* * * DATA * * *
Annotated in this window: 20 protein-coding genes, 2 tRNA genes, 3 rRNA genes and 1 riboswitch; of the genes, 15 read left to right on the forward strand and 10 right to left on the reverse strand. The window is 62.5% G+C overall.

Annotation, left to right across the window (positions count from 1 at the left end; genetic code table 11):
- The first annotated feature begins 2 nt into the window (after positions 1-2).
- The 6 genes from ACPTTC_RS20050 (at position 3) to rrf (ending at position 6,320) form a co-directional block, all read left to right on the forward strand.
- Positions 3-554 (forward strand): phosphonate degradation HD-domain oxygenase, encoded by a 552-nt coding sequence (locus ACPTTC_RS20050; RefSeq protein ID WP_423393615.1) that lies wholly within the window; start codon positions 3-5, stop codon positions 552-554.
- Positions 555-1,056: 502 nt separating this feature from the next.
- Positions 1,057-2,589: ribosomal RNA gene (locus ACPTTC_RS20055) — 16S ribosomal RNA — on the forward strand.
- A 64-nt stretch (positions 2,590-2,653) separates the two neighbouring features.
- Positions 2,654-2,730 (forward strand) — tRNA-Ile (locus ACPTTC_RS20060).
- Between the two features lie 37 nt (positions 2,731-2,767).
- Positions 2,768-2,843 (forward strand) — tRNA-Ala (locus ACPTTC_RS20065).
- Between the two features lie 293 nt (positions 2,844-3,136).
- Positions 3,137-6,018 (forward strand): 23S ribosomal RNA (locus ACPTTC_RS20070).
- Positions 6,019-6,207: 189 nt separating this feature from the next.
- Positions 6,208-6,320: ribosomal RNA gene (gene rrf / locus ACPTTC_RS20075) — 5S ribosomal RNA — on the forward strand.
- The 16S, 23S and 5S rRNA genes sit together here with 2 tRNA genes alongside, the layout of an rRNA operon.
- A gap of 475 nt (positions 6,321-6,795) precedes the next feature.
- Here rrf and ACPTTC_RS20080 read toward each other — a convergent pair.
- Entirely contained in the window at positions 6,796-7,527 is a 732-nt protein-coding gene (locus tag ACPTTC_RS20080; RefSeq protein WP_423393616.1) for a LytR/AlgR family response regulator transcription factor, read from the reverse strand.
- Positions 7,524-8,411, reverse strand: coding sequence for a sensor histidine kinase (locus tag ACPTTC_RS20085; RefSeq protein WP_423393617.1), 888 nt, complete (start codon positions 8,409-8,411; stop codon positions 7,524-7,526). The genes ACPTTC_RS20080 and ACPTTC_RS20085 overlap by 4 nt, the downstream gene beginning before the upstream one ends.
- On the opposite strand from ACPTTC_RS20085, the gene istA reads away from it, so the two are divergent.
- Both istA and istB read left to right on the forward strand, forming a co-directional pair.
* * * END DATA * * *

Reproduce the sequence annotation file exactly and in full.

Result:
Annotated in this window: 20 protein-coding genes, 2 tRNA genes, 3 rRNA genes and 1 riboswitch; of the genes, 15 read left to right on the forward strand and 10 right to left on the reverse strand. The window is 62.5% G+C overall.

Annotation, left to right across the window (positions count from 1 at the left end; genetic code table 11):
- The first annotated feature begins 2 nt into the window (after positions 1-2).
- The 6 genes from ACPTTC_RS20050 (at position 3) to rrf (ending at position 6,320) form a co-directional block, all read left to right on the forward strand.
- Positions 3-554 (forward strand): phosphonate degradation HD-domain oxygenase, encoded by a 552-nt coding sequence (locus ACPTTC_RS20050; RefSeq protein ID WP_423393615.1) that lies wholly within the window; start codon positions 3-5, stop codon positions 552-554.
- Positions 555-1,056: 502 nt separating this feature from the next.
- Positions 1,057-2,589: ribosomal RNA gene (locus ACPTTC_RS20055) — 16S ribosomal RNA — on the forward strand.
- A 64-nt stretch (positions 2,590-2,653) separates the two neighbouring features.
- Positions 2,654-2,730 (forward strand) — tRNA-Ile (locus ACPTTC_RS20060).
- Between the two features lie 37 nt (positions 2,731-2,767).
- Positions 2,768-2,843 (forward strand) — tRNA-Ala (locus ACPTTC_RS20065).
- Between the two features lie 293 nt (positions 2,844-3,136).
- Positions 3,137-6,018 (forward strand): 23S ribosomal RNA (locus ACPTTC_RS20070).
- Positions 6,019-6,207: 189 nt separating this feature from the next.
- Positions 6,208-6,320: ribosomal RNA gene (gene rrf / locus ACPTTC_RS20075) — 5S ribosomal RNA — on the forward strand.
- The 16S, 23S and 5S rRNA genes sit together here with 2 tRNA genes alongside, the layout of an rRNA operon.
- A gap of 475 nt (positions 6,321-6,795) precedes the next feature.
- Here rrf and ACPTTC_RS20080 read toward each other — a convergent pair.
- Entirely contained in the window at positions 6,796-7,527 is a 732-nt protein-coding gene (locus tag ACPTTC_RS20080; RefSeq protein WP_423393616.1) for a LytR/AlgR family response regulator transcription factor, read from the reverse strand.
- Positions 7,524-8,411, reverse strand: coding sequence for a sensor histidine kinase (locus tag ACPTTC_RS20085; RefSeq protein WP_423393617.1), 888 nt, complete (start codon positions 8,409-8,411; stop codon positions 7,524-7,526). The genes ACPTTC_RS20080 and ACPTTC_RS20085 overlap by 4 nt, the downstream gene beginning before the upstream one ends.
- On the opposite strand from ACPTTC_RS20085, the gene istA reads away from it, so the two are divergent.
- Both istA and istB read left to right on the forward strand, forming a co-directional pair.